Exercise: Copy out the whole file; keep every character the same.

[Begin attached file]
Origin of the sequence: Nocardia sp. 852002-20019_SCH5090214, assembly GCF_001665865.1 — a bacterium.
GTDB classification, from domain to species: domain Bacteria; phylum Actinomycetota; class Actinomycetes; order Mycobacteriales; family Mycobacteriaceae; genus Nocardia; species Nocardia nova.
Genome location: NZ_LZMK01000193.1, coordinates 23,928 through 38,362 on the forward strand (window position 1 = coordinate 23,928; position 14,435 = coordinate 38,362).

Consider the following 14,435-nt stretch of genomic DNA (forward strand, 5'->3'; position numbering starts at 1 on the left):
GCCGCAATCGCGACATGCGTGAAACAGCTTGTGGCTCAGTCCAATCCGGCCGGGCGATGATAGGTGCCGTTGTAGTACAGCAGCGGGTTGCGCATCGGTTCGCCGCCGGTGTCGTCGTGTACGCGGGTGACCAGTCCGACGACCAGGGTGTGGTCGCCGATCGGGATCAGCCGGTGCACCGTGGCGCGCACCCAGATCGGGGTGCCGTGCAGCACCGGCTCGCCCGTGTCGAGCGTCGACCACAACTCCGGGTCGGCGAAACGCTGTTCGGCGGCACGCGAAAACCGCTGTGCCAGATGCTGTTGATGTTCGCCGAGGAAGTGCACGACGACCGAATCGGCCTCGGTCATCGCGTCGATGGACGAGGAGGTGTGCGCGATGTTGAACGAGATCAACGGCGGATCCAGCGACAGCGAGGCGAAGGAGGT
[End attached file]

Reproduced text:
Origin of the sequence: Nocardia sp. 852002-20019_SCH5090214, assembly GCF_001665865.1 — a bacterium.
GTDB classification, from domain to species: domain Bacteria; phylum Actinomycetota; class Actinomycetes; order Mycobacteriales; family Mycobacteriaceae; genus Nocardia; species Nocardia nova.
Genome location: NZ_LZMK01000193.1, coordinates 23,928 through 38,362 on the forward strand (window position 1 = coordinate 23,928; position 14,435 = coordinate 38,362).

Consider the following 14,435-nt stretch of genomic DNA (forward strand, 5'->3'; position numbering starts at 1 on the left):
GCCGCAATCGCGACATGCGTGAAACAGCTTGTGGCTCAGTCCAATCCGGCCGGGCGATGATAGGTGCCGTTGTAGTACAGCAGCGGGTTGCGCATCGGTTCGCCGCCGGTGTCGTCGTGTACGCGGGTGACCAGTCCGACGACCAGGGTGTGGTCGCCGATCGGGATCAGCCGGTGCACCGTGGCGCGCACCCAGATCGGGGTGCCGTGCAGCACCGGCTCGCCCGTGTCGAGCGTCGACCACAACTCCGGGTCGGCGAAACGCTGTTCGGCGGCACGCGAAAACCGCTGTGCCAGATGCTGTTGATGTTCGCCGAGGAAGTGCACGACGACCGAATCGGCCTCGGTCATCGCGTCGATGGACGAGGAGGTGTGCGCGATGTTGAACGAGATCAACGGCGGATCCAGCGACAGCGAGGCGAAGGAGGT